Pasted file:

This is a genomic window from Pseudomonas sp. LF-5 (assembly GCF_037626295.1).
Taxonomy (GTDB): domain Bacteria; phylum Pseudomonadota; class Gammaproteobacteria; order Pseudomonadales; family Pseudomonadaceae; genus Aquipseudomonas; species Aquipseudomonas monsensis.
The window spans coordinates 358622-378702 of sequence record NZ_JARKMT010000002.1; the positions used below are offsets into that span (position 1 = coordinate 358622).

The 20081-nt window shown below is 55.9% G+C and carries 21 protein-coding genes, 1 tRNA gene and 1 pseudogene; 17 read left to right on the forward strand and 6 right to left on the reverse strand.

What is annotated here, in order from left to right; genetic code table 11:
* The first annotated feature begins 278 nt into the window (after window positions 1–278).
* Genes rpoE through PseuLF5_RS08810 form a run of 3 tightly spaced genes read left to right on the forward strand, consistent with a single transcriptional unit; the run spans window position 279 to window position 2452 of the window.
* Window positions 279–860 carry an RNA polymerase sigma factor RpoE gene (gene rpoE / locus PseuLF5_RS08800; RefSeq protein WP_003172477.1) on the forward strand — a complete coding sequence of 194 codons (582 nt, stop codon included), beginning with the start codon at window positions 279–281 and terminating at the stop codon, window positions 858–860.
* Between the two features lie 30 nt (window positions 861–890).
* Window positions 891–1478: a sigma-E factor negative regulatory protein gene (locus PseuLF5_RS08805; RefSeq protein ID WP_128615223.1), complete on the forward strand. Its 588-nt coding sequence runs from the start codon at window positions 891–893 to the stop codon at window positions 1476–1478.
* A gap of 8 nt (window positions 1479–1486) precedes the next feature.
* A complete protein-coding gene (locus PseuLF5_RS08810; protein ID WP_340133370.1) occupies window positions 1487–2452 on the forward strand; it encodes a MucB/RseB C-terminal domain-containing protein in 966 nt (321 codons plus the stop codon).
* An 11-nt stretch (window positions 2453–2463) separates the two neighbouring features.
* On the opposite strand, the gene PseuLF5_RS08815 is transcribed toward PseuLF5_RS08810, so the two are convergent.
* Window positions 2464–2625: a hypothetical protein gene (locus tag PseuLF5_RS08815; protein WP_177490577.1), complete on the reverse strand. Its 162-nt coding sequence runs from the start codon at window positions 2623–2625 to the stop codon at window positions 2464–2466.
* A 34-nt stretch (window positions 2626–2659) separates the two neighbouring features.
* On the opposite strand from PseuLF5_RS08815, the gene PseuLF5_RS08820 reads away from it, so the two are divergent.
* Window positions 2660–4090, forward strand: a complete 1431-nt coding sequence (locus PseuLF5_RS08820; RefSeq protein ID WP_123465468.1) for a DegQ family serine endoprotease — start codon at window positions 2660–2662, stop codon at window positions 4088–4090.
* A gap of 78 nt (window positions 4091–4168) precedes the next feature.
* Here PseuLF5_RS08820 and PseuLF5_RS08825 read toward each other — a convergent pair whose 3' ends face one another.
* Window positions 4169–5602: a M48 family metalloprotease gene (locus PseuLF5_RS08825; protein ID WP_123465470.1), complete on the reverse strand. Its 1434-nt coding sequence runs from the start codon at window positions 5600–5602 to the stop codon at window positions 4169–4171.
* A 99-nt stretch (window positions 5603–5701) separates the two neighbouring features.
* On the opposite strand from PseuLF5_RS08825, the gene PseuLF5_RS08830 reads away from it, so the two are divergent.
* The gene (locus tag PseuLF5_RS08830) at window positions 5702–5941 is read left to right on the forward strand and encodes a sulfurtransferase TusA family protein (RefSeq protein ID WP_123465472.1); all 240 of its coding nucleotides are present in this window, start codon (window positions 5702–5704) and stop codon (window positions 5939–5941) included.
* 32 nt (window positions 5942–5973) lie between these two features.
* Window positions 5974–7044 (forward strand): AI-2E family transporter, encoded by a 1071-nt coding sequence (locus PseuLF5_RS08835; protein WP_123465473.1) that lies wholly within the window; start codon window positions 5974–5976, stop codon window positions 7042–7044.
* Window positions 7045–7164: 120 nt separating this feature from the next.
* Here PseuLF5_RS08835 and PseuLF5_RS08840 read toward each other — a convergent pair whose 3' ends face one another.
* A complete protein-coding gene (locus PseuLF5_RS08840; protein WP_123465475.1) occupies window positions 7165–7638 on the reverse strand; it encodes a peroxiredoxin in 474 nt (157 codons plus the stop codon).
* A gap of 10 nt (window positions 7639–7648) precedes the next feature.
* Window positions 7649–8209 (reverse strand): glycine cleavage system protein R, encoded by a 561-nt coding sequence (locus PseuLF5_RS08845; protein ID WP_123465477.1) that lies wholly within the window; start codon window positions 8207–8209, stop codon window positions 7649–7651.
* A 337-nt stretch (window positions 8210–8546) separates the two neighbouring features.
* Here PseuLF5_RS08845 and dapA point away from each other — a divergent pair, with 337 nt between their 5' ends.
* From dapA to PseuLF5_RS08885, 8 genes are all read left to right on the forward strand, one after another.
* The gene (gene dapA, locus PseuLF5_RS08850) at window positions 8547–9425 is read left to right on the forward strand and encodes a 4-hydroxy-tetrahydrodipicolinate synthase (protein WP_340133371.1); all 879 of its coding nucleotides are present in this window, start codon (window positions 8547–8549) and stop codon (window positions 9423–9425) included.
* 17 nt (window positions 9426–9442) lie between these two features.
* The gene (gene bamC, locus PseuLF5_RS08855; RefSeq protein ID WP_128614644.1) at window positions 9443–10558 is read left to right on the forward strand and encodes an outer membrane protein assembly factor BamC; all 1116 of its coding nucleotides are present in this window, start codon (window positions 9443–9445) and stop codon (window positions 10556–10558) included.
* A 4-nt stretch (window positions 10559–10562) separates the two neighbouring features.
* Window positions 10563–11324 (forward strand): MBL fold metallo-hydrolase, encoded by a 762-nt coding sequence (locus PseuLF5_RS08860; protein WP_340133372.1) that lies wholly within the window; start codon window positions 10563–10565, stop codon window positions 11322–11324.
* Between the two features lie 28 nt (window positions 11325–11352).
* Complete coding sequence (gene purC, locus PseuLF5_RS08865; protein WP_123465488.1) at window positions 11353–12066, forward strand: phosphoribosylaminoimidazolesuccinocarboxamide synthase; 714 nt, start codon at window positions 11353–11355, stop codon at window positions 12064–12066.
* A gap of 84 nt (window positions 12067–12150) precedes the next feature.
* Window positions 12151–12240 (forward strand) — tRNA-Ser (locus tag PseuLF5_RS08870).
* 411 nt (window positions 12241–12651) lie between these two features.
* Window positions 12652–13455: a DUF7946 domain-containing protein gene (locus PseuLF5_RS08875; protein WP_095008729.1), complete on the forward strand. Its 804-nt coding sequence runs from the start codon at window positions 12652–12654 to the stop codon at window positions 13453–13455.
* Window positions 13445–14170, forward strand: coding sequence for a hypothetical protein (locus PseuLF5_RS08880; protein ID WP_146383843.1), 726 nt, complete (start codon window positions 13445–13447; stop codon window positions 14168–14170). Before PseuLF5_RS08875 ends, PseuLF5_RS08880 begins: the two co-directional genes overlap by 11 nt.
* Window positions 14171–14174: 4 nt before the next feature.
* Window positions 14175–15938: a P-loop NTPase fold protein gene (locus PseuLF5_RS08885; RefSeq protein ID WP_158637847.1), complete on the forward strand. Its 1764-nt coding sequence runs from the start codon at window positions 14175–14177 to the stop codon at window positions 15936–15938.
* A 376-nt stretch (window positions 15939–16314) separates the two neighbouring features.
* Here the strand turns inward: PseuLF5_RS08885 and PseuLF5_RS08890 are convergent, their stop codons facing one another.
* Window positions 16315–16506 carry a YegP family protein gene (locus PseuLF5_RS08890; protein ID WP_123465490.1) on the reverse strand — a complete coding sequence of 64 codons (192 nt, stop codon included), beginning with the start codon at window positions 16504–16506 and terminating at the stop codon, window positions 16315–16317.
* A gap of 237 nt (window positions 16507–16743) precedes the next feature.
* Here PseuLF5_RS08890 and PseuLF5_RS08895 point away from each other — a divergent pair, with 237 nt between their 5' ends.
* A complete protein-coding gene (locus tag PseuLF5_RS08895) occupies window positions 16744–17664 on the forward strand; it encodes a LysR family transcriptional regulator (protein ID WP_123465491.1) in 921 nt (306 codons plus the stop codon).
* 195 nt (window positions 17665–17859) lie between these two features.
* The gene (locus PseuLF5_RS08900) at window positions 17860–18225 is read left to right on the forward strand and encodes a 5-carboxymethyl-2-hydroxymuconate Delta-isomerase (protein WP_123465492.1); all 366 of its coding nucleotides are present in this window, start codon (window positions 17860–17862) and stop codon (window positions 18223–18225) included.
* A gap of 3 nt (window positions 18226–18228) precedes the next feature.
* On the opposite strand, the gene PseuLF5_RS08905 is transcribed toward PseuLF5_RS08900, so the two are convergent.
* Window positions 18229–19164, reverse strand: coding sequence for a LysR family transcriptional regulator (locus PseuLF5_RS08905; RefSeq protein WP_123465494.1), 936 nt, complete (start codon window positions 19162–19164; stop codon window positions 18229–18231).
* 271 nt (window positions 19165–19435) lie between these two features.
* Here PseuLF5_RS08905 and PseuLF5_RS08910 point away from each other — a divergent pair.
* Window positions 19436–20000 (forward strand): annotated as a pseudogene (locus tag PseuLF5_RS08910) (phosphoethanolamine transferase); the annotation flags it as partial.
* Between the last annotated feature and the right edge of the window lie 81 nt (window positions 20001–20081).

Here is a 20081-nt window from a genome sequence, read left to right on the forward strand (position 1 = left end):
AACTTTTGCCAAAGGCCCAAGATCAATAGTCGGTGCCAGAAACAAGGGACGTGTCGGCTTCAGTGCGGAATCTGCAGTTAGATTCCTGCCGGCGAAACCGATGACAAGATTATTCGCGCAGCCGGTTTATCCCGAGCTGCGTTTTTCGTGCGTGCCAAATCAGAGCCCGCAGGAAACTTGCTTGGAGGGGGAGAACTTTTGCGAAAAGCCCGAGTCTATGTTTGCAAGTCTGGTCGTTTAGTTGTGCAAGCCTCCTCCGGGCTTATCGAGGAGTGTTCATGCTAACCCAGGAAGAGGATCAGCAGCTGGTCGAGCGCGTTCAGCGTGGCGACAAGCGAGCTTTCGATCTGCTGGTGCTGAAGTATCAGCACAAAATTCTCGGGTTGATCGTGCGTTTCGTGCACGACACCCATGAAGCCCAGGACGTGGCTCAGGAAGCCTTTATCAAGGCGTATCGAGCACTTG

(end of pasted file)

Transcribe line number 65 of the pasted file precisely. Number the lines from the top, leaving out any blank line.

AACTTTTGCCAAAGGCCCAAGATCAATAGTCGGTGCCAGAAACAAGGGACGTGTCGGCTTCAGTGCGGAATCTGCAGTTAGATTCCTGCCGGCGAAACCGATGACAAGATTATTCGCGCAGCCGGTTTATCCCGAGCTGCGTTTTTCGTGCGTGCCAAATCAGAGCCCGCAGGAAACTTGCTTGGAGGGGGAGAACTTTTGCGAAAAGCCCGAGTCTATGTTTGCAAGTCTGGTCGTTTAGTTGTGCAAGCCTCCTCCGGGCTTATCGAGGAGTGTTCATGCTAACCCAGGAAGAGGATCAGCAGCTGGTCGAGCGCGTTCAGCGTGGCGACAAGCGAGCTTTCGATCTGCTGGTGCTGAAGTATCAGCACAAAATTCTCGGGTTGATCGTGCGTTTCGTGCACGACACCCATGAAGCCCAGGACGTGGCTCAGGAAGCCTTTATCAAGGCGTATCGAGCACTTG